Four years ago, at 3:15 a.m. on April 5, 1981, "a woman was discovered concealed under the covers of a bed in a dormitory" of a D.C. government minimum security correctional facility for men, apparently the Lorton Reformatory. Two residents were found under the same bed.
That bizarre situation came to light in a decision just issued by the D.C. Office of Employee Appeals. A three-member board said a correctional officer's conduct in relation to the episode justified the five-day suspension without pay imposed on him at the time.
According to the board's findings, the officer was on duty at a disco party in the facility's gym the prior evening when an inmate approached him and asked if he would like to have sex with his female guest. "No way," responded the officer, who said he kept his eye on the inmate and noted suspicious but inconclusive behavior. Of the resident's offer, the officer said he considered it "a joke."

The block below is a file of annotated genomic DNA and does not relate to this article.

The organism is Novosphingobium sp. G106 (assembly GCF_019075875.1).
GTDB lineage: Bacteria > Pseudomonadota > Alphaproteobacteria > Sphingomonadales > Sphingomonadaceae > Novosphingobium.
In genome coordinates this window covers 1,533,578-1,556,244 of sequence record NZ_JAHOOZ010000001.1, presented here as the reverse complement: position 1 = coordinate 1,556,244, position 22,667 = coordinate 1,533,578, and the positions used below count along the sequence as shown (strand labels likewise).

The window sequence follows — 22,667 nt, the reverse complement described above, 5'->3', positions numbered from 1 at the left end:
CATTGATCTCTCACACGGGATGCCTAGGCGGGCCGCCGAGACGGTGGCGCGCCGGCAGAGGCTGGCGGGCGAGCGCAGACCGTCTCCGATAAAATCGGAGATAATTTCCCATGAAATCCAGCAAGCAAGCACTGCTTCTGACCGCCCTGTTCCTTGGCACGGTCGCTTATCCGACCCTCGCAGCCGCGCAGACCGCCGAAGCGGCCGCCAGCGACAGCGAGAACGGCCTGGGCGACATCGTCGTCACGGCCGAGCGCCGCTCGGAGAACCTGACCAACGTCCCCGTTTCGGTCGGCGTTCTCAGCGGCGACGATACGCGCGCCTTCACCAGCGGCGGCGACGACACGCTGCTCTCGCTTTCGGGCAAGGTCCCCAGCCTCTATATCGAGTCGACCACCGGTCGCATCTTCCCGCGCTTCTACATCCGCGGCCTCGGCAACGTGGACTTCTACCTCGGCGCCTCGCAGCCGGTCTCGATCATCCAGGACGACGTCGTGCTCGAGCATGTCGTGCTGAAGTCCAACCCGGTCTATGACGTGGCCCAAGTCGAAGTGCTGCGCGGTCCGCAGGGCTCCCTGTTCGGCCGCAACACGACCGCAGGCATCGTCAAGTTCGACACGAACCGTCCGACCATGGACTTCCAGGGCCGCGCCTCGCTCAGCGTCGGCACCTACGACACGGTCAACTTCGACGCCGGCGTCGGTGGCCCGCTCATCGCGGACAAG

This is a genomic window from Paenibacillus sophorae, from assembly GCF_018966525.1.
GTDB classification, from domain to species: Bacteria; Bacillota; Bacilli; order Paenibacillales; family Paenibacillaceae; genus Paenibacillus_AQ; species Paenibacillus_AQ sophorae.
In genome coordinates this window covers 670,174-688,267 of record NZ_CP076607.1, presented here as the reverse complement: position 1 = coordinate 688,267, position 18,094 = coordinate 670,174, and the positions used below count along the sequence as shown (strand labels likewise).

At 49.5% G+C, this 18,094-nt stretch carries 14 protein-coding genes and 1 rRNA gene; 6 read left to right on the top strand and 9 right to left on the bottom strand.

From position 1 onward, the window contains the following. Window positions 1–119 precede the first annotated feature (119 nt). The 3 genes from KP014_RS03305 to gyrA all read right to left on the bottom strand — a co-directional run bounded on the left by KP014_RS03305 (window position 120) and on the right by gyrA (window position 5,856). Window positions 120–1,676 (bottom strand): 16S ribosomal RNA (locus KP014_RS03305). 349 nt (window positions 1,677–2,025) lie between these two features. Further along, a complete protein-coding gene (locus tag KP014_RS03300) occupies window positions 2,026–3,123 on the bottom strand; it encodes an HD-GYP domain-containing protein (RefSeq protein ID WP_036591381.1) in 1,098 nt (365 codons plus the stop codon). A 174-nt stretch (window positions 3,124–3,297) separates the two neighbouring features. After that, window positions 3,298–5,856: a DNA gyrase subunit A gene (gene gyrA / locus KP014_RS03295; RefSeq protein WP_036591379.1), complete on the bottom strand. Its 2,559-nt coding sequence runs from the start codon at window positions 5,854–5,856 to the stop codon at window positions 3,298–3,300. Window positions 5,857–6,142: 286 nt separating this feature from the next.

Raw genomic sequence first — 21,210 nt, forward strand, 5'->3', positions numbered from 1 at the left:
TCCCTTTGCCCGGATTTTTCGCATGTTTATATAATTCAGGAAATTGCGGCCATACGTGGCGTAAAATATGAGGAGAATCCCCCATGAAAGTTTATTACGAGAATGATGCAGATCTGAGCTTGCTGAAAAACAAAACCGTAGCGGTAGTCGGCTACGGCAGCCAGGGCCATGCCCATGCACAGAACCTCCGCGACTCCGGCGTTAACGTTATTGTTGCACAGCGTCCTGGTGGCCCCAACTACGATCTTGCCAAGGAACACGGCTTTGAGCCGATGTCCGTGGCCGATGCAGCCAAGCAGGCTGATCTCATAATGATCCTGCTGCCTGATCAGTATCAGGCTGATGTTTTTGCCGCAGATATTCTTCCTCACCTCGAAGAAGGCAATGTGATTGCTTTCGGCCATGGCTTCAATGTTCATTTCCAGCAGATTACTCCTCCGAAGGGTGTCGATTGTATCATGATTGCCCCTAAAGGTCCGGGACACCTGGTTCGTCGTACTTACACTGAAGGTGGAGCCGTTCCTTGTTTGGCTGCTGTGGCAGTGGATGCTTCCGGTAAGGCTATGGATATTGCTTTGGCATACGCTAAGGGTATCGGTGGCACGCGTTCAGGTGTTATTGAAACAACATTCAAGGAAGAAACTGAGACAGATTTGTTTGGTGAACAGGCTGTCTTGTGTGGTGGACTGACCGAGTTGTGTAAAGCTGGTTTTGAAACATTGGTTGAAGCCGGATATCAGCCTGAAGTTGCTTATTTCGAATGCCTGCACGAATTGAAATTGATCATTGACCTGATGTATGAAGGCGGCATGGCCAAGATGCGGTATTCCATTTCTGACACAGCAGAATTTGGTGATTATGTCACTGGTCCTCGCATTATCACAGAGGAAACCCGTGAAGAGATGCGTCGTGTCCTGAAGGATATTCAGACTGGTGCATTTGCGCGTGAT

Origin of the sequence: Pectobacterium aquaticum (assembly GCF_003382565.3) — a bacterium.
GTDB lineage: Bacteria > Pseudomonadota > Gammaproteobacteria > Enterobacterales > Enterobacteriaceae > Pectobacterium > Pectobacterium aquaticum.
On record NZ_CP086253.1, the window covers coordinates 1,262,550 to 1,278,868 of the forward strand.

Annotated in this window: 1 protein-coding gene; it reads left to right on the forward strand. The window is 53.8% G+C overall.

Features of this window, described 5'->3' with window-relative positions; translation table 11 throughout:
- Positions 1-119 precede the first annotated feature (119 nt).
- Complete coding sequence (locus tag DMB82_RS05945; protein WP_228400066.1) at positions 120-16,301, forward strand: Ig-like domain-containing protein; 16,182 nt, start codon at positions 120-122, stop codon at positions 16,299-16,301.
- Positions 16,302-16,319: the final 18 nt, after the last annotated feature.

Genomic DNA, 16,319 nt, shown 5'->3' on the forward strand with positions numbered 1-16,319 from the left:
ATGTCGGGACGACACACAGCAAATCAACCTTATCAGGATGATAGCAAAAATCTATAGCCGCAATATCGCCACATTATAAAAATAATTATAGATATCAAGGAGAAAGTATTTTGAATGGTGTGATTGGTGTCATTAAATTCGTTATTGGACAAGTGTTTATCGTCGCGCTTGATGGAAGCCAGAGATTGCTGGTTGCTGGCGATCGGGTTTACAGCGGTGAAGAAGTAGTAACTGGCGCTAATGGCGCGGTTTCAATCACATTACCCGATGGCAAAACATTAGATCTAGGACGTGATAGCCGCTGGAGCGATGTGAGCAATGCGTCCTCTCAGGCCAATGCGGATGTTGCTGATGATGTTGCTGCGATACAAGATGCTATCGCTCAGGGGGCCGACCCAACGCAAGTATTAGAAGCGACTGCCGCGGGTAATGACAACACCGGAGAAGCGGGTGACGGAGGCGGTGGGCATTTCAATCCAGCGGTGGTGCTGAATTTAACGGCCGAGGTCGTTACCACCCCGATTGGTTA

At 10:30 p.m., after the officer went off duty, a van driver told him one visitor had not left the installation in the van. But the officer thought everyone had gone. The next morning, he reported the van driver's statement to a superior.
Meanwhile, at 3:15 a.m., the bed incident was discovered by someone else. The woman contended she had been held against her will and raped repeatedly. She was not charged with wrongdoing.
The officer was accused of failure to report "any condition or situation . . . which appears to be hazardous" (the van driver's statement) and permitting a too friendly relationship with the inmate who first approached him. The employe did not appeal the board's final ruling.